• SEPTEMBER - as August, plus michelmas daisy

Getting started with trees

You might expect that the best way to learn trees (which for this purpose also includes hedgerow bushes and shrubs) is to recognise the different shapes of their leaves. In practice, this can be quite difficult, however. True, some trees – oaks, maples – have very distinctive leaf shapes, but a surprisingly large number are not that easy for a beginner to identify.

The tip here is to use the flowers and catkins of trees in spring, and their fruit, nuts or seeds in autumn as extra clues. Hornbeam and beech, for example, have fairly similiar leaves, but the seed clusters on hornbeam are unlike those on any other tree.

The result is that the two best times for learning trees is from March to May and from August to September. The good news for beginners is that a relatively small number of trees make up most of those you see in the countryside. (But see the second point below.)

  • The best way to learn trees is to identify those in a local open space or woodland that you visit often. Once you know a particular tree is a hazel or a beech, you can observe it all year and see how it changes with the seasons. You then recognise that tree whenever you see it in the countryside.

  • You can also identify trees in city streets and parks, but here there are many ornamental and exotic varieties of trees that are not found in the wild. These can be fun to identify later on, but are confusing for a beginner.
Here are some monthly tips:

  • FEBRUARY - hazel and alder produce catkins before other trees
  • MARCH - cherry plum and forsythia flower, weeping willow leafs, grey and goat willows produce catkins
  • APRIL - blackthorn blossoms, hornbeams are a mass of catkins, wild cherry flowers. Most shrubs and trees come into leaf
  • MAY - hawthorn blossoms and horse chestnuts flower
  • JUNE - elder flowers, as do bramble and wild roses
  • AUGUST - red berries on hawthorn and wild roses. Plums and apples appear, as do sloes on blackthorn
  • SEPTEMBER - most trees have nuts, berries or fruit of some kind

Getting started with birds

The biggest challenge with birds – and it is a huge one – is that they are often hidden by foliage, and don’t sit still to be identified. In fact, they invariably fly off when they notice you are looking at them. So to see them clearly enough you need four things – patience, cunning, binoculars of some sort, and to be making the attempt when there are no leaves on the trees.

This makes the period from January to March the best time of all to learn common UK birds. Mating songs are starting, and there is no foliage. Even then you can find yourself standing under a tree unable to see a bird that you can clearly hear.

Birdsong is even harder. You can’t look up birdsong in a book, and most people find a pattern of sound much harder to remember than a visual image. The tip here is to pick one song at a time that you know will be common at that time of year (see list below) and focus on identifying that. Luckily smartphones are very good at recording birdsong, which you can then try to identify on birdsong apps or by posting them on social media. The RSPB website also has useful bird identifier pages, including brief song clips. For a massive library of bird recordings see you can search for any bird on this site and get multiple recordings of all their songs and calls.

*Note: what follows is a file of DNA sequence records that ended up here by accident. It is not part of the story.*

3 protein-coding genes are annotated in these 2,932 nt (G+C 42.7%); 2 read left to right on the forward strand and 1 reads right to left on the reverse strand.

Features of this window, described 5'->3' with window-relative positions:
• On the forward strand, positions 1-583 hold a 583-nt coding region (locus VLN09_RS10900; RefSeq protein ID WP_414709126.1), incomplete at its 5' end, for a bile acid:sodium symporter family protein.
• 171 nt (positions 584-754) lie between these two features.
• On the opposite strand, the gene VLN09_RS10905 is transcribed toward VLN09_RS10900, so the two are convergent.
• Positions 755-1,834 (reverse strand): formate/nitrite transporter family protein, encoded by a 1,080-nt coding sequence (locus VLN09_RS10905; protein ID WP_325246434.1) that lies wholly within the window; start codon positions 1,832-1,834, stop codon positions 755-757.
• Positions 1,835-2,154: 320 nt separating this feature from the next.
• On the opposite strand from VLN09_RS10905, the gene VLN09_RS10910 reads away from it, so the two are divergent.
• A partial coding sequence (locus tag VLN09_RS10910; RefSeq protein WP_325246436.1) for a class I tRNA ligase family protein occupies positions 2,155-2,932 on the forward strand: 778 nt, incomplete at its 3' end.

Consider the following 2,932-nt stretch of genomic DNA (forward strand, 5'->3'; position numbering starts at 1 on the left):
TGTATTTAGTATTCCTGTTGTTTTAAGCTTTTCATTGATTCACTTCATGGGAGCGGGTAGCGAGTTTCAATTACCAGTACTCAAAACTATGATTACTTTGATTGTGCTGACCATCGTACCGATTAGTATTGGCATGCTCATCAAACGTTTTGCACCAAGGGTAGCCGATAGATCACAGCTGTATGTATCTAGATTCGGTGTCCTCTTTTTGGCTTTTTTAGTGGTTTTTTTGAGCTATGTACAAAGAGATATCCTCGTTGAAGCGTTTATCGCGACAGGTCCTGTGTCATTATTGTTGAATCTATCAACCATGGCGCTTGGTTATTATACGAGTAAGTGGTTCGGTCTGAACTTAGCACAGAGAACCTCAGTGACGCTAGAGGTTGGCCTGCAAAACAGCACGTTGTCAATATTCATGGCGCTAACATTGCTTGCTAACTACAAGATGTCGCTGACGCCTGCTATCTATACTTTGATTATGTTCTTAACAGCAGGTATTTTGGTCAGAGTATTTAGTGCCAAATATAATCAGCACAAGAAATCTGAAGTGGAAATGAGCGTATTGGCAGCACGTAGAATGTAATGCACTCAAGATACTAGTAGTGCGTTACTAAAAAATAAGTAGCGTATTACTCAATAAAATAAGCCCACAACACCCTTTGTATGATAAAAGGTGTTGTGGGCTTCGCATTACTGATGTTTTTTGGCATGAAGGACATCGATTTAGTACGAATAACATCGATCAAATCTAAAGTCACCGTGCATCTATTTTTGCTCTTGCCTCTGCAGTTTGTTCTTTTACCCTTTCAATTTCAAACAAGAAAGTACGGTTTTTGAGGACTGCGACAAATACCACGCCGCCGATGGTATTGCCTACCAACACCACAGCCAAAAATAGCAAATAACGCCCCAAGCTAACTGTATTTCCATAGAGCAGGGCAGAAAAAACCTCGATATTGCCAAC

Another approach is offered by Birdwatching with your eyes closed by Simon Barnes, published by Short Books. This takes you through the year, starting in midwinter with the robin, gradually building up your repertoire of birdsong. There is an online podcast to accompany the book.

The good news in all this is that in the countryside (that is, excluding ducks and other waterfowl) in the south east, a relative handful birds make up most of those you will see or hear singing. Here they are:

  • JANUARY - robins make twittering noises, but great tits dominate with a see-saw call
  • FEBRUARY - as January, plus song thrushes, dunnocks, greenfinches and wrens
  • MARCH - as February, but blackbirds and chaffinches also get going and, at the end of the month, the distinctive song of the chiffchaff
  • APRIL & MAY - birdsong heaven. But foliage now hides the birds. New arrivals include the blackcap.
  • JUNE - Swallows and house martins wheel overhead catching insects
  • JULY - silence descends as the mating season ends, but wood pigeons and collared doves keep on calling
  • SEPTEMBER - robins start up again, and are the main songsters for the rest of the year
  • OCTOBER and beyond - communal birds twitter to each other, especially blue tits
The best place to see birds is in and around suburban gardens, as well as nearby wild spaces. The availability of food on bird tables increases the concentration of birds in such places, and there is correspondingly more birdsong. In rural locations, a mixture of low scrub and taller trees on the edge of open grassy spaces tends to be better for birdsong. By contrast arable fields can be surprisingly empty of them.